1. 29.23
  2. 33.24
  3. 35.01
  4. 34.32

Q38. What is the ratio of urban and rural working population?

  1. 12:13
  2. 11:12
  3. 13:12
  4. 03:08

Q39. If urban population of the region increased from 52% to 56% and percentage of self employed in urban region remains same, then number of self-employed people in urban areas are:

  1. 66840
  2. 68640
  3. 62700
  4. 67200

Q40. What is the total number of regular salaried employees of the region?

  1. 90216
  2. 91260
  3. 92160
  4. 96210

Q41. What is the percentage of regular salaried employees in rural areas corresponding to the number of casual wage workers in urban areas?

  1. 72.3%
  2. 79.8%
  3. 88.7%
  4. 92.3%

Q42. If 60% of the total working population of the region were self-employed in rural areas and 40% of total population were self-employed in urban areas, then what is the ratio of rural self-employed to urban self-employed?

  1. 2:3
  2. 3:2
  3. 13:18
  4. 18:13 4

Passage 10:

Two renowned international Software companies, namely Pollaris and Contigent, started their business in the year 2007 and both the companies were in competition with each other in profit making. Pollaris earned 30 per cent prof it in the year 2007 and 2008, and further increased it to 40 per cent in 2009. However, its profit percentage decreased to 20 per cent in the year 2010. On the other hand, Contigent opened with 40 per cent profit in 2007, but slowly decreased to 35 per cent in 2008 and 30 per cent in 2009. Interestingly, both the companies increased their profit percentage in the later year considerably. Pollaris increased its profit percentage to 35 per cent in 2011 and 50 per cent in 2012; simultaneously, Contigent increased its profit percentage to 45 per cent in 2010, 50 per cent in 2011 and reached 60 per cent in the year 2012. As there is a need to understand the income and expenditure for the better performance of both companies in the future, answer the following questions.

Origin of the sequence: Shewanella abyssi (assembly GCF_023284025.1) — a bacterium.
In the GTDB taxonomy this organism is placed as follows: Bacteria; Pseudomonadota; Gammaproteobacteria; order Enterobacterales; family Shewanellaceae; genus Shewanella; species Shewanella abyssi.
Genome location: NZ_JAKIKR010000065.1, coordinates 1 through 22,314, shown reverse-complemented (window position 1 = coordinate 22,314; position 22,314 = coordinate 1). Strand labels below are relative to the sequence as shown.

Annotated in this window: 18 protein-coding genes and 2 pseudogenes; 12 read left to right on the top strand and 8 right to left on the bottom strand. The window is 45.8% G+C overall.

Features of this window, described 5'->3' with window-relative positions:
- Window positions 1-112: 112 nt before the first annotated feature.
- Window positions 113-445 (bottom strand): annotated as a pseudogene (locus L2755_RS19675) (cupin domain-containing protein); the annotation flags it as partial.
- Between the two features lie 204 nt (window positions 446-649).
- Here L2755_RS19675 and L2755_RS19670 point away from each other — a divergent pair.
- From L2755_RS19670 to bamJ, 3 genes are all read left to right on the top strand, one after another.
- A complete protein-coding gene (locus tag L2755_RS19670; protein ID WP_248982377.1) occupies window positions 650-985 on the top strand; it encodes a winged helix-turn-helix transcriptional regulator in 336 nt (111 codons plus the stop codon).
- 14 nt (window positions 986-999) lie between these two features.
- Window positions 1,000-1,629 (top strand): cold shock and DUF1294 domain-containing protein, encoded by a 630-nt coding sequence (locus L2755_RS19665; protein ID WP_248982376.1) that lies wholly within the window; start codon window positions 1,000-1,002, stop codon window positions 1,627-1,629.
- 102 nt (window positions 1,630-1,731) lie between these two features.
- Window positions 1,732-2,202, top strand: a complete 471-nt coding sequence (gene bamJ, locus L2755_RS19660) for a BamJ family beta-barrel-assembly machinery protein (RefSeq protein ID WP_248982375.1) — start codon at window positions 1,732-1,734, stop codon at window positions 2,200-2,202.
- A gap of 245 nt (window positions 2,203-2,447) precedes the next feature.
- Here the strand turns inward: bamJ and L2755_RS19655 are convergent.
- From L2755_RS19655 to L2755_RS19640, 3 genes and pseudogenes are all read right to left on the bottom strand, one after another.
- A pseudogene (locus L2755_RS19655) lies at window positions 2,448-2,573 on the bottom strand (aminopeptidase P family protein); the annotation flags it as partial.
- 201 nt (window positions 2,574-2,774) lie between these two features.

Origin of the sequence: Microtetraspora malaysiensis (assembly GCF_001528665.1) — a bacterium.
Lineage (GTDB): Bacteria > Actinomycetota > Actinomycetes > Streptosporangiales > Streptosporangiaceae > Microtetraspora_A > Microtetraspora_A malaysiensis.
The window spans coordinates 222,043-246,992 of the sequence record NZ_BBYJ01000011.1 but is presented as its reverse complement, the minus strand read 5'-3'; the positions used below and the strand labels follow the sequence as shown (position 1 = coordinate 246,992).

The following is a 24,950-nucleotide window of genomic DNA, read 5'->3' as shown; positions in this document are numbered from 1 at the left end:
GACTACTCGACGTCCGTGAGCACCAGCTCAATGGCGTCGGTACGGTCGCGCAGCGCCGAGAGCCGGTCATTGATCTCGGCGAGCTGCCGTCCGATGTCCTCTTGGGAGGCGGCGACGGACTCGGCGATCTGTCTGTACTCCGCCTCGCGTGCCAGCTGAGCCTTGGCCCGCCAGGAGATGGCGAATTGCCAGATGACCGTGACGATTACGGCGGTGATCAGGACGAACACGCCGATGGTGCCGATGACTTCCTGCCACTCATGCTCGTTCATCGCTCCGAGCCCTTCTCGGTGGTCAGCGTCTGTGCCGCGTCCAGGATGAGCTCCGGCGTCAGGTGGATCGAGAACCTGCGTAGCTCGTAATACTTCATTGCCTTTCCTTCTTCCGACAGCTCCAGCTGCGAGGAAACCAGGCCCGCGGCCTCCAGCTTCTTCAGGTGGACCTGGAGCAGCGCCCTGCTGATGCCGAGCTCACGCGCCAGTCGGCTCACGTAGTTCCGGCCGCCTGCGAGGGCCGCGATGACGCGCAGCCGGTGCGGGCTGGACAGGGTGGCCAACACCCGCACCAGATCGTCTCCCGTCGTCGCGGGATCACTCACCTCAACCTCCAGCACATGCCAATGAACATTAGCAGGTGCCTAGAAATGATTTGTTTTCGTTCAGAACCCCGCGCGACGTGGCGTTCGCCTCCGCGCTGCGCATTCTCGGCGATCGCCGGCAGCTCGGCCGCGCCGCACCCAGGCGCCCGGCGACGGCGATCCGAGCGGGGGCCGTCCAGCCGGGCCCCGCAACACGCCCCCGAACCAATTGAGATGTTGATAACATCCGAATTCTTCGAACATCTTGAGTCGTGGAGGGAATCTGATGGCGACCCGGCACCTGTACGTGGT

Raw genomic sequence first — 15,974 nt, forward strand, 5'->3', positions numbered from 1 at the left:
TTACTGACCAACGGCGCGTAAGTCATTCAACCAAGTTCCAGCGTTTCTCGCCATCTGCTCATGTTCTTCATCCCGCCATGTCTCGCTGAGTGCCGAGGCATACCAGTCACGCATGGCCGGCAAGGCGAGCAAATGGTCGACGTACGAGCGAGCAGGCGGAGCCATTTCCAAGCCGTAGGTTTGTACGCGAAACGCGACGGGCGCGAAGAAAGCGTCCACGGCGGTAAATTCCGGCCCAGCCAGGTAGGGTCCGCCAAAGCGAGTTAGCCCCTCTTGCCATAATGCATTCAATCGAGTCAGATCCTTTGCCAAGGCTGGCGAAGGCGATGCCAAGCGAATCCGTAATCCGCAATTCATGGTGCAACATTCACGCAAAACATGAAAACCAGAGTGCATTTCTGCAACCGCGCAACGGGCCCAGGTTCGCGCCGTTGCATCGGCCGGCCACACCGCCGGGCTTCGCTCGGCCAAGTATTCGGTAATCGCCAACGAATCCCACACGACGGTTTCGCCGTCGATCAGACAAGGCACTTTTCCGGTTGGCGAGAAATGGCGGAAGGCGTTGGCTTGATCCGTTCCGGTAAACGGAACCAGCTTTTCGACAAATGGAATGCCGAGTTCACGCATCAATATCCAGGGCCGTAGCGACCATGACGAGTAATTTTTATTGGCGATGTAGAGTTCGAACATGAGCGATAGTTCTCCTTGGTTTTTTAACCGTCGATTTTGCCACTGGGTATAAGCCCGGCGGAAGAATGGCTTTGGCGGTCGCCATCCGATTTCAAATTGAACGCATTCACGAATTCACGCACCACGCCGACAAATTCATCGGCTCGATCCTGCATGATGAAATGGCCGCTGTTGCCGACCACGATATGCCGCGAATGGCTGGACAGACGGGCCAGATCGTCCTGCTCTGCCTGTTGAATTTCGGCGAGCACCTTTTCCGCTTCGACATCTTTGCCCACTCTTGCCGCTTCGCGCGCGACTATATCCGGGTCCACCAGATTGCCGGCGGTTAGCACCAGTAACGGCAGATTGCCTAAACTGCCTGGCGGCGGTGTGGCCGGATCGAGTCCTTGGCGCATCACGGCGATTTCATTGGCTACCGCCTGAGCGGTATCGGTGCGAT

Q43. What is the increase in profit of Contigent Company in percentage from year 2011 to 2012?

  1. 10%
  2. 20%
  3. 15%
  4. Cannot be determined.

Q44. What percentage of the total profit making of Pollaris Company in 2011 and 2012 is the total profit making of Contigent Company in 2007 and 2008?

  1. 113.3%
  2. 95.3%
  3. 90.3%
  4. 133.3%

Q45. If the income of Contigent Company in 2008 was ₹ 200 crores, what was its profit in 2009?

  1. ₹ 21.5 Crore
  2. ₹ 46.15 Crore
  3. ₹ 153 Crore
  4. Cannot be determined.

Q46. What is the difference between the company with highest annual average profit percentage and that of the company with lowest annual average profit percentage?

  1. 5.17
  2. 8.33
  3. 9.17
  4. 4.33

Q47. What is the percentage increase in profit of Pollaris Company from year 2010 to 2011?

  1. 42.86
  2. 75
  3. 175
  4. Cannot be determined.